As opioid use in this country has reached epidemic status, the number of drivers on the road who are under the influence of these and/or other types of drugs has become an increasing concern for law enforcement and prosecutors here in Maryland and throughout the U.S. According to the National Highway Traffic Safety Administration, a quarter of drivers have some type of drug in their system, including illegal drugs as well as legally-obtained prescription medication.
Proving that a driver is under the influence of drugs, however, is more difficult than proving that someone is driving drunk. One man in recovery, who admits to driving high (sometimes under the influence of heroin) on over 100 occasions, says, “In your mind, you think, there’s really no way they can prove (it). It’s not like I can blow into a machine and it’s going to say what I’ve used.”
Baltimore County State’s Attorney Scott Shellenberger acknowledges that officers don’t yet have the tools they need to determine the type or level of drugs in a driver’s system, as a breathalyzer can measure the amount of alcohol in a person’s blood. He says that officers are “moving into an area where you have to prove intoxication from a different substance.”
The Maryland State Police have a unit of troopers called the State Police Impaired Driving Effort (SPIDRE) made up of drug recognition experts (DRE) who have been specially trained to conduct a drug evaluation on drivers suspected of being under the influence of drugs. Their 12-step roadside evaluation includes a measurement of pulse, temperature and blood pressure.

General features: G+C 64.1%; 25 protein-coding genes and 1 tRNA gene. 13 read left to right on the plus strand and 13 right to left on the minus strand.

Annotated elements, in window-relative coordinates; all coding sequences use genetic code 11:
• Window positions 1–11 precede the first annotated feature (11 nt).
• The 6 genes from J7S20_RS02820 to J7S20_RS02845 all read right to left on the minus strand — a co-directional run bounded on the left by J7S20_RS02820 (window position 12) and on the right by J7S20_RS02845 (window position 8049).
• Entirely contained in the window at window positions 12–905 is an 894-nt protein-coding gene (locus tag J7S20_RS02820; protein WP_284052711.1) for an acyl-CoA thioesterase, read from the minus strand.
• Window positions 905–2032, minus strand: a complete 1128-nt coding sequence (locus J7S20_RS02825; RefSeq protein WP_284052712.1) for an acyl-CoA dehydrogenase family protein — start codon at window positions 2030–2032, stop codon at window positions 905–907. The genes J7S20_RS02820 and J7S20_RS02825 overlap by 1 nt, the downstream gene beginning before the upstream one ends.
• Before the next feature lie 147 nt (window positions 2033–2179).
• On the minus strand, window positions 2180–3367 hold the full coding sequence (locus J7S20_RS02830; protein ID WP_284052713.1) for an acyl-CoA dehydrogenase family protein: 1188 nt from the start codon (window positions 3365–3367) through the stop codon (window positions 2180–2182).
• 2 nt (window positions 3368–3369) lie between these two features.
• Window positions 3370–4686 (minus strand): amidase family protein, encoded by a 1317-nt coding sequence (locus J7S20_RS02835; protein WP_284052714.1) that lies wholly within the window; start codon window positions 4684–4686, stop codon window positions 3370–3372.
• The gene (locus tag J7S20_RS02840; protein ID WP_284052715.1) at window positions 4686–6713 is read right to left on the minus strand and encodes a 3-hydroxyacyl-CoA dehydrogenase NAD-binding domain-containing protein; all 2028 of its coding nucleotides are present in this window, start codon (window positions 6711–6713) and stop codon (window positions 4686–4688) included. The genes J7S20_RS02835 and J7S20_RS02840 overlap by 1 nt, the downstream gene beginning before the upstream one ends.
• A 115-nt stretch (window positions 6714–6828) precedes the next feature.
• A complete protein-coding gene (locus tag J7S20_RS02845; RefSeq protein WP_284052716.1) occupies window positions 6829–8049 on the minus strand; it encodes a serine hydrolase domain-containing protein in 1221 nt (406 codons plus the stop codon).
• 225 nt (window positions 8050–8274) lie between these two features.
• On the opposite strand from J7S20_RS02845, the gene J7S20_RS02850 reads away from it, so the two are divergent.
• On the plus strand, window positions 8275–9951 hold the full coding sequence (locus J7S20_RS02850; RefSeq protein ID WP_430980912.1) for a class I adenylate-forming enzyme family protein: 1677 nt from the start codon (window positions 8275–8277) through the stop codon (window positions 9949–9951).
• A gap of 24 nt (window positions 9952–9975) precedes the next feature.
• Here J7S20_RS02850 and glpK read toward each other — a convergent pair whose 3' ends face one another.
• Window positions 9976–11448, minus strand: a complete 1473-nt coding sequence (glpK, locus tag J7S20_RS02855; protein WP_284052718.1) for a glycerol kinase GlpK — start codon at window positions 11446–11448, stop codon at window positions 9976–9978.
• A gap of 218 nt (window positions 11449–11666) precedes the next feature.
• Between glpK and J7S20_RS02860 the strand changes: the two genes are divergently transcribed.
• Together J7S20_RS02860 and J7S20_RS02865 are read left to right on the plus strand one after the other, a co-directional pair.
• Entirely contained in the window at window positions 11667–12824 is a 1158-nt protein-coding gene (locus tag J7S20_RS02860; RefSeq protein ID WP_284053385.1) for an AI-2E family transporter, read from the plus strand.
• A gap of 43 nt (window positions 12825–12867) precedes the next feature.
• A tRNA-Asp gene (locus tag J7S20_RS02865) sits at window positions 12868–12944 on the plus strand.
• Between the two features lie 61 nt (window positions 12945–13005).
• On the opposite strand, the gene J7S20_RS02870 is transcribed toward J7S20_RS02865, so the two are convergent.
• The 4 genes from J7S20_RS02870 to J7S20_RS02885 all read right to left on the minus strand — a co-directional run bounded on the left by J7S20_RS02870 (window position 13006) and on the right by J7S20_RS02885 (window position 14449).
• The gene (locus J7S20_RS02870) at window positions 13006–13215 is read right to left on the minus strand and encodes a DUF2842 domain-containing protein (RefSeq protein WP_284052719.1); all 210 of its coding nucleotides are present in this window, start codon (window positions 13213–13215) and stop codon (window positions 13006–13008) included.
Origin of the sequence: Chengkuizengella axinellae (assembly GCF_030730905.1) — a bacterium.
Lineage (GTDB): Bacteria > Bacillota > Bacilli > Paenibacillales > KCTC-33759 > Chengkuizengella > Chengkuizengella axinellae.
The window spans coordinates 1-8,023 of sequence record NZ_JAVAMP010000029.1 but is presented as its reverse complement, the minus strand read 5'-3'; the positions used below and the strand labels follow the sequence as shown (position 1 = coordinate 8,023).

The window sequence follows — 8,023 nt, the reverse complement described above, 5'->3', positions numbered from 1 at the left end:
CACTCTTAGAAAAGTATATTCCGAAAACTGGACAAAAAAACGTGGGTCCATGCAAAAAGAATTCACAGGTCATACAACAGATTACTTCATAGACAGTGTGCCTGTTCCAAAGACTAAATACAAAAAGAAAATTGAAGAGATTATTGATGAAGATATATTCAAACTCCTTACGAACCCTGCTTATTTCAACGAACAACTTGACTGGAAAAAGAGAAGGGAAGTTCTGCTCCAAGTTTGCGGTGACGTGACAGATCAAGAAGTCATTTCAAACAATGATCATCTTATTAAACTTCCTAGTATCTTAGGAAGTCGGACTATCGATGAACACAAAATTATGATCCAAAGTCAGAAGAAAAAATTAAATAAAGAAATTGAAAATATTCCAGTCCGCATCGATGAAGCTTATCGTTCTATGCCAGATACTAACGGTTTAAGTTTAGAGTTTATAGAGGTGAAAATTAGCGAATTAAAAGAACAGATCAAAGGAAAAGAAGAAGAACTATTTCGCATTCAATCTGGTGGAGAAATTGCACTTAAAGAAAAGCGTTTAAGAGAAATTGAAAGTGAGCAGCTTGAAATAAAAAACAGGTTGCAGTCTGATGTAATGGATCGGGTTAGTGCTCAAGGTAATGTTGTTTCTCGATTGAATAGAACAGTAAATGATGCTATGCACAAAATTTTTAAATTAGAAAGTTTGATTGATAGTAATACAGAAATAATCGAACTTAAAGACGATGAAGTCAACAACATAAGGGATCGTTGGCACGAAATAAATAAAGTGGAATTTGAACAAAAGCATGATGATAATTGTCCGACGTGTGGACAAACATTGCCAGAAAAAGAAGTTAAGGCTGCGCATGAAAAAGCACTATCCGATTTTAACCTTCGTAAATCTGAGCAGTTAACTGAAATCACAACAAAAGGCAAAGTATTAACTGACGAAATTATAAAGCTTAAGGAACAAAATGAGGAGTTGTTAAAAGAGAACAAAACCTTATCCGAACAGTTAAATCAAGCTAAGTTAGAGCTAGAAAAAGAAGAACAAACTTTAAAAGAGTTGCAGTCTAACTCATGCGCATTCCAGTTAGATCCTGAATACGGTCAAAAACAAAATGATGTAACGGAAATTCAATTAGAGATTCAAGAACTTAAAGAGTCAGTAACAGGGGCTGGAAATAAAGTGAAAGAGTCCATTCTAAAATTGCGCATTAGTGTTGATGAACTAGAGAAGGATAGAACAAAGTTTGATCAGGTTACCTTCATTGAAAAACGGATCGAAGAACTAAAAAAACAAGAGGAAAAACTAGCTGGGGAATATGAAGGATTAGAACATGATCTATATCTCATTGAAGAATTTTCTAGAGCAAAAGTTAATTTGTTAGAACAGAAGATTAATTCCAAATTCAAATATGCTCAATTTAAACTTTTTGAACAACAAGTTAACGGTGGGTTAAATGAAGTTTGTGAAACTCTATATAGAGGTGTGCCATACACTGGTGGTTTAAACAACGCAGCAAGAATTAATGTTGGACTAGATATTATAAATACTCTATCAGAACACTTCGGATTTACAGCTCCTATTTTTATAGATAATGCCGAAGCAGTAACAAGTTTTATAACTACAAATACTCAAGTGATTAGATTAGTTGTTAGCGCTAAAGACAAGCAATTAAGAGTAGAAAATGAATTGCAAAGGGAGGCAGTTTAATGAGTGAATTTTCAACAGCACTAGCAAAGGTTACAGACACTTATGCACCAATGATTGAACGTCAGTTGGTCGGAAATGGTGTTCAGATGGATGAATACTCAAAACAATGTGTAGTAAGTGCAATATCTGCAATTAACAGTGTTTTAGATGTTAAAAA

These DREs can ask a driver to submit to a blood test. However, Maryland has no standard for the level of drugs that can be in a driver’s system before he or she is deemed to be impaired. Further, getting the results of a blood test can take months. As one state trooper who is a DRE notes, “Unfortunately, in Maryland, there is no measurement for drugs.”
If you have been arrested for driving under the influence of drugs, it’s essential to hire an experienced attorney who can effectively challenge the evidence in court. Depending on the circumstances, an attorney can also work to get you into a rehabilitation program in lieu of prison, where you can more effectively deal with any additional issues you may have.
Source: WBAL-TV Baltimore, “Drugged driving difficult to enforce, prosecute,” Deborah Weiner, July 05, 2017